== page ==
Home » Epilepsy Blog » Epilepsy Blog Relay » Mar 21 EBR Posts » Living With Lennox-Gastaut Syndrome (LGS): Appreciating Every Moment Together

Living With Lennox-Gastaut Syndrome (LGS): Appreciating Every Moment Together

Rachel’s Story

Our family drove forty miles north today to Hanover, Pennsylvania. A little over a year ago, my husband Dave found an old timey pinball spot he wanted to take us to. The arcade reminded my husband of the fun he had as a kid playing pinball and video game machines of an older generation, and Dave wanted our kids to experience the same fun. It’s not uncommon for our family of six to take a short drive for small adventures. It’s kind of our thing. My husband and I love spending time with our four kids, and we’re fortunate that at the ages of 21, 16, 14, and 11 that our kids still like to spend time with us.

Our outings are meaningful to each of us in our own ways. My husband likes to drive. I like the change of scenery. Our girls are up for anything new. Our son Andrew loves the car ride, and even more he loves eating fast food. Andrew is 21. When he was a year old, he was diagnosed with infantile spasms (a rare form of epilepsy), cerebral palsy, and cortical visual impairment. Andrew’s infantile spasms diagnosis changed over the years to what he is diagnosed with now, Lennox Gastaut Syndrome (LGS). With LGS, Andrew seizes every single day. Andrew cannot walk or talk and relies on my husband and I for most everything. Despite all of this, Andrew’s special needs have not gotten in the way of our family’s activity. We take pride in this.

Stopping for lunch

On our way to the arcade, we stopped first at a fast food restaurant to get something to eat. I went into the restaurant to order and to pick up the food. I returned to the car to find Andrew just had a seizure. He was pale and looked very sleepy. Since these are common for Andrew, it’s unfortunately a part of our regular days. His seizures last about a minute or so, and Andrew is then able to continue on with what he was doing. I decided to feed Andrew anyway, even though he had not recovered yet. He was so excited for the food the last half hour before our stop. When Andrew hears Dave and I talking about lunch plans, he immediately starts vocalizing his approval. He was hungry, and I love that he can tell us that. I was hoping the food Andrew was so eager about would bring him back to himself. I hated that his excitement was just stolen from him.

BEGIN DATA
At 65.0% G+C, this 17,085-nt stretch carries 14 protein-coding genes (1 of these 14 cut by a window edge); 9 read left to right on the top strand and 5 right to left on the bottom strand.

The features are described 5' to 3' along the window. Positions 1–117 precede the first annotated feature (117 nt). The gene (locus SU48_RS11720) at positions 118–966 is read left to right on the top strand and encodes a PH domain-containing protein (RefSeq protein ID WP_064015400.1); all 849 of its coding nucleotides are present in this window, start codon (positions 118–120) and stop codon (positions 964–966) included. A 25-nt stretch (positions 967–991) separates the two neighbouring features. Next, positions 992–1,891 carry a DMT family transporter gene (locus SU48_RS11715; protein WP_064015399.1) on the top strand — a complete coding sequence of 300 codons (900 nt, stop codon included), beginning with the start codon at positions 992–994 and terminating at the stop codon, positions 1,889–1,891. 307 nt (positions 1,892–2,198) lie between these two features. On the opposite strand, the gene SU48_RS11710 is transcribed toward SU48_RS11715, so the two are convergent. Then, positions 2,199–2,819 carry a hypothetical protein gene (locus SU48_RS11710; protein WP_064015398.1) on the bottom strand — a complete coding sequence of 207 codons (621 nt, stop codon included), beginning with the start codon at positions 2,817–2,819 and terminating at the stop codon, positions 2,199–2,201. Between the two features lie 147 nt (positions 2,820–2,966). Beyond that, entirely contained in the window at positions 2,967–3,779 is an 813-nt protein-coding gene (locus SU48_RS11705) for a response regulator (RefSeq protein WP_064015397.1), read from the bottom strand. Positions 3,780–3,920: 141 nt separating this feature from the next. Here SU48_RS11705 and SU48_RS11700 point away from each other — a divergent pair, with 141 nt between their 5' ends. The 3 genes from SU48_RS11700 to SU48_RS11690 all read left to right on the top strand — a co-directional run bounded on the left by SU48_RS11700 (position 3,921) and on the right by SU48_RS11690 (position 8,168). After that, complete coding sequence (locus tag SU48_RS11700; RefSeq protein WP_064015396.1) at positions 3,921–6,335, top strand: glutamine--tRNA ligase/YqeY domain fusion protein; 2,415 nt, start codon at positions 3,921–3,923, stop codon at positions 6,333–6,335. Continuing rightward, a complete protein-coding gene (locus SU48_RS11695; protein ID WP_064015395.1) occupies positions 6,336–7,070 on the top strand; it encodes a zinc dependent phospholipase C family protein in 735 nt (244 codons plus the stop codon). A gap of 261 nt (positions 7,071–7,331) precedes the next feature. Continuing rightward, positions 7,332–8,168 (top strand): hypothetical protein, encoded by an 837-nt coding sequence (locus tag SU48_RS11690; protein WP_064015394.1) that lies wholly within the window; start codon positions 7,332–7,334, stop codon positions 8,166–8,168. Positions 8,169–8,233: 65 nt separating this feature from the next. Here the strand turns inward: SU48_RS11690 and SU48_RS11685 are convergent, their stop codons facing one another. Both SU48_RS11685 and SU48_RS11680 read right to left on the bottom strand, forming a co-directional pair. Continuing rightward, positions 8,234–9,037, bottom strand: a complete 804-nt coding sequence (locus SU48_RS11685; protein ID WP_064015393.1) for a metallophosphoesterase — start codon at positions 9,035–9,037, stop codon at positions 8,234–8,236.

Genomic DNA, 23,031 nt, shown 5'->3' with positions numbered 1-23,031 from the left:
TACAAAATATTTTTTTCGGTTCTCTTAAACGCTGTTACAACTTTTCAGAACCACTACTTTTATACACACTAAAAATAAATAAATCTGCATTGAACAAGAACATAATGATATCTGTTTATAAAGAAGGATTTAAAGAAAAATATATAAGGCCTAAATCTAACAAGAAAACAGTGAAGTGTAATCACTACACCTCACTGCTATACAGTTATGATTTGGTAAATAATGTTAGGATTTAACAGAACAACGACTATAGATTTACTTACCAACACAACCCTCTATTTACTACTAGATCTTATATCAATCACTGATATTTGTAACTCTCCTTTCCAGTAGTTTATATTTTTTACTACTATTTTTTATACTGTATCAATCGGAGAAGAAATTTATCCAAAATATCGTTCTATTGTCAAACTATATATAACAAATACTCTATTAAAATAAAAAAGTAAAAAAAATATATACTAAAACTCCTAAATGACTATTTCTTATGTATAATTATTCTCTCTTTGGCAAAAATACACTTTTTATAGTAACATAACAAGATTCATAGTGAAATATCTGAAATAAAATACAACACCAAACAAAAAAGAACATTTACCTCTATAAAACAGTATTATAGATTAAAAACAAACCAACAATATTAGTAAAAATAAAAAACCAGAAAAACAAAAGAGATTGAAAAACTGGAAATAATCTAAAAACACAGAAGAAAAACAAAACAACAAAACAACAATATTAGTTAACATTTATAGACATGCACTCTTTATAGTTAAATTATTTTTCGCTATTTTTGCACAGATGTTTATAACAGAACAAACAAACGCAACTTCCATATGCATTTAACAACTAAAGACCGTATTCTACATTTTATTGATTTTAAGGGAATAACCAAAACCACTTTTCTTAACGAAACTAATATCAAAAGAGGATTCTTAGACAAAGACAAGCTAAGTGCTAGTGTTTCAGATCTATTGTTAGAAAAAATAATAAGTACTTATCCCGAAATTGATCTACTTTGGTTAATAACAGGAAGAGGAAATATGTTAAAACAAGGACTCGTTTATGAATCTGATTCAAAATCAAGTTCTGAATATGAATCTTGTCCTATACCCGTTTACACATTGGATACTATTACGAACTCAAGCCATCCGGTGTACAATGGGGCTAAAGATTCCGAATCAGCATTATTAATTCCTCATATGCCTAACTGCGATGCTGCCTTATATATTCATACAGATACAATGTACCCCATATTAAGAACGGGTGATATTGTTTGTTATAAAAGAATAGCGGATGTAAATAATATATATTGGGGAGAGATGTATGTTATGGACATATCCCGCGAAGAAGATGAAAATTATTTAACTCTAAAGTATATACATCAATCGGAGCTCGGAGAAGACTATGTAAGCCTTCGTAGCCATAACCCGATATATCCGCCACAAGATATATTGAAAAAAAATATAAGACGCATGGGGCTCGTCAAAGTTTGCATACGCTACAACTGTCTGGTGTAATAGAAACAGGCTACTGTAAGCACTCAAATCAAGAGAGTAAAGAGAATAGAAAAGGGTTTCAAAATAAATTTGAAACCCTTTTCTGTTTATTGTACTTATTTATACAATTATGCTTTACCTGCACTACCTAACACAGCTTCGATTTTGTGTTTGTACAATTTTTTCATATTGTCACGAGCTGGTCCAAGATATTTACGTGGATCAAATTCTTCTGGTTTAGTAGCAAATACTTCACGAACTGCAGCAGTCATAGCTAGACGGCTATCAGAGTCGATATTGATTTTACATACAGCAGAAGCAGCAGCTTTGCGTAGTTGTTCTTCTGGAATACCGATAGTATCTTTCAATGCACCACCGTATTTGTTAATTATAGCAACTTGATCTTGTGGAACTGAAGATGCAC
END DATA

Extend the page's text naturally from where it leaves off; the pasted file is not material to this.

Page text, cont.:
From the very first moment I put Andrew’s food into his mouth, I could tell the seizure had impaired his ability to eat, but I continued to feed him, still hoping it would help. Andrew began to struggle. I had gone too far, and my mind started racing. Why did I do that? I should’ve wait until he’s rested a bit. The carefree, fun vibe in our van ended. Dave began panicking, too, and the stress in his voice was visceral. “What should I do? Pull over!? Sit him more upright! Why did you feed him after a seizure?!” He was trying to help, but also knew he was helpless at the steering wheel. I saw and felt the dread in my girls’ eyes. This wasn’t the first time one of our trips had been turned upside down. Frightened and stressed, panic mode stepped in. Andrew was struggling to breathe with salvia, mucous, and tears flowing down his face. He began coughing loudly, with strength and force. Andrew was choking.

While this wasn’t the first time we had seen Andrew struggle during a meal, it had never been life threatening. Difficulty with eating started to become a normal occurrence and, as his strength in eating deteriorated, it brought up serious concerns: 
Was Andrew getting sick? Does Andrew now have reflux? Is his severe scoliosis now affecting his ability to eat? What’s happening with Andrew? Is this the day we lose Andrew? These questions are always hovering. I hate to admit it, but these questions are a heavy weight I always carry, despite any other impression I try to put forth.

Eventually, Andrew was able to clear the food and the saliva. Our road trip continued on. I insisted Dave take the girls into the arcade so that trip could be successful on at least some level and not end in such a terrible way. Andrew and I sat in the van. He was exhausted and now asleep. I sat next to Andrew in the backseat with tears in my eyes, and the realization hit me like a ton of bricks. For most, we don’t know what the next day will bring. For my son, every single hour can bring a medical episode that could end his life. Just like that.

This is why we road trip, why we carry on and why we treasure each moment together as a family.

Leave a Reply

Your email address will not be published. Required fields are marked *

This site uses Akismet to reduce spam. Learn how your comment data is processed.